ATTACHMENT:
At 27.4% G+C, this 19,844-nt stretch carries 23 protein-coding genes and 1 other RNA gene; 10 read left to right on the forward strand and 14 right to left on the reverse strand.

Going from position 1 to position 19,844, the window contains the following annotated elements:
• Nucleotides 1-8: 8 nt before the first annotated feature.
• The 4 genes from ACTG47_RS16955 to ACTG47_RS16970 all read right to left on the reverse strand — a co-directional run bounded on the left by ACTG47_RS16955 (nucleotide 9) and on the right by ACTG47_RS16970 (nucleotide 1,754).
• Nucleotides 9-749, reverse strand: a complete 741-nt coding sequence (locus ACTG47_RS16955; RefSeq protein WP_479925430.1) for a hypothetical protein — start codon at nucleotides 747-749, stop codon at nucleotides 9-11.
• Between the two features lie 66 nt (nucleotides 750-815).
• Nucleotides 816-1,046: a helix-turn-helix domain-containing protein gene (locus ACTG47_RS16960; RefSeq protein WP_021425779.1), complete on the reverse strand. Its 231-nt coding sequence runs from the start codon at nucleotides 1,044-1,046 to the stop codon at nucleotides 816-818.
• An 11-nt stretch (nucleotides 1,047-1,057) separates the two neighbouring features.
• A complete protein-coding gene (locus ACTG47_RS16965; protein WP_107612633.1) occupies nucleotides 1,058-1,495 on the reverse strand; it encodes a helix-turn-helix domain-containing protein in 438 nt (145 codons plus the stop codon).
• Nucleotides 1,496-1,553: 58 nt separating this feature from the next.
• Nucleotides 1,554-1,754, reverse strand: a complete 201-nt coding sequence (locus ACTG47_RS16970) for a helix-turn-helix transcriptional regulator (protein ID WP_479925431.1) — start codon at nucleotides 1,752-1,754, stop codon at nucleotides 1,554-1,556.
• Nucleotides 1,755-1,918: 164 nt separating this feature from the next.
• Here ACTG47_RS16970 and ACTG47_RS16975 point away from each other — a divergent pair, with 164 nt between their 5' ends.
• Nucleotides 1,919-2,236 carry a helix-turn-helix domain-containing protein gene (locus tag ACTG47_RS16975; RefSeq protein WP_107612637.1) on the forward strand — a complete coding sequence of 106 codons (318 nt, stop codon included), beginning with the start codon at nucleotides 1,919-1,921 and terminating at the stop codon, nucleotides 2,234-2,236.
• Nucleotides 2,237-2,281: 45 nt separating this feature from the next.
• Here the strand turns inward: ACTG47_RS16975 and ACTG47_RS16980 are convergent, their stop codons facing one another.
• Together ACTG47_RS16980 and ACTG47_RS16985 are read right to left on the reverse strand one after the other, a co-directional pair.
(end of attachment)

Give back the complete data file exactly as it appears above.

At 27.4% G+C, this 19,844-nt stretch carries 23 protein-coding genes and 1 other RNA gene; 10 read left to right on the forward strand and 14 right to left on the reverse strand.

Going from position 1 to position 19,844, the window contains the following annotated elements:
• Nucleotides 1-8: 8 nt before the first annotated feature.
• The 4 genes from ACTG47_RS16955 to ACTG47_RS16970 all read right to left on the reverse strand — a co-directional run bounded on the left by ACTG47_RS16955 (nucleotide 9) and on the right by ACTG47_RS16970 (nucleotide 1,754).
• Nucleotides 9-749, reverse strand: a complete 741-nt coding sequence (locus ACTG47_RS16955; RefSeq protein WP_479925430.1) for a hypothetical protein — start codon at nucleotides 747-749, stop codon at nucleotides 9-11.
• Between the two features lie 66 nt (nucleotides 750-815).
• Nucleotides 816-1,046: a helix-turn-helix domain-containing protein gene (locus ACTG47_RS16960; RefSeq protein WP_021425779.1), complete on the reverse strand. Its 231-nt coding sequence runs from the start codon at nucleotides 1,044-1,046 to the stop codon at nucleotides 816-818.
• An 11-nt stretch (nucleotides 1,047-1,057) separates the two neighbouring features.
• A complete protein-coding gene (locus ACTG47_RS16965; protein WP_107612633.1) occupies nucleotides 1,058-1,495 on the reverse strand; it encodes a helix-turn-helix domain-containing protein in 438 nt (145 codons plus the stop codon).
• Nucleotides 1,496-1,553: 58 nt separating this feature from the next.
• Nucleotides 1,554-1,754, reverse strand: a complete 201-nt coding sequence (locus ACTG47_RS16970) for a helix-turn-helix transcriptional regulator (protein ID WP_479925431.1) — start codon at nucleotides 1,752-1,754, stop codon at nucleotides 1,554-1,556.
• Nucleotides 1,755-1,918: 164 nt separating this feature from the next.
• Here ACTG47_RS16970 and ACTG47_RS16975 point away from each other — a divergent pair, with 164 nt between their 5' ends.
• Nucleotides 1,919-2,236 carry a helix-turn-helix domain-containing protein gene (locus tag ACTG47_RS16975; RefSeq protein WP_107612637.1) on the forward strand — a complete coding sequence of 106 codons (318 nt, stop codon included), beginning with the start codon at nucleotides 1,919-1,921 and terminating at the stop codon, nucleotides 2,234-2,236.
• Nucleotides 2,237-2,281: 45 nt separating this feature from the next.
• Here the strand turns inward: ACTG47_RS16975 and ACTG47_RS16980 are convergent, their stop codons facing one another.
• Together ACTG47_RS16980 and ACTG47_RS16985 are read right to left on the reverse strand one after the other, a co-directional pair.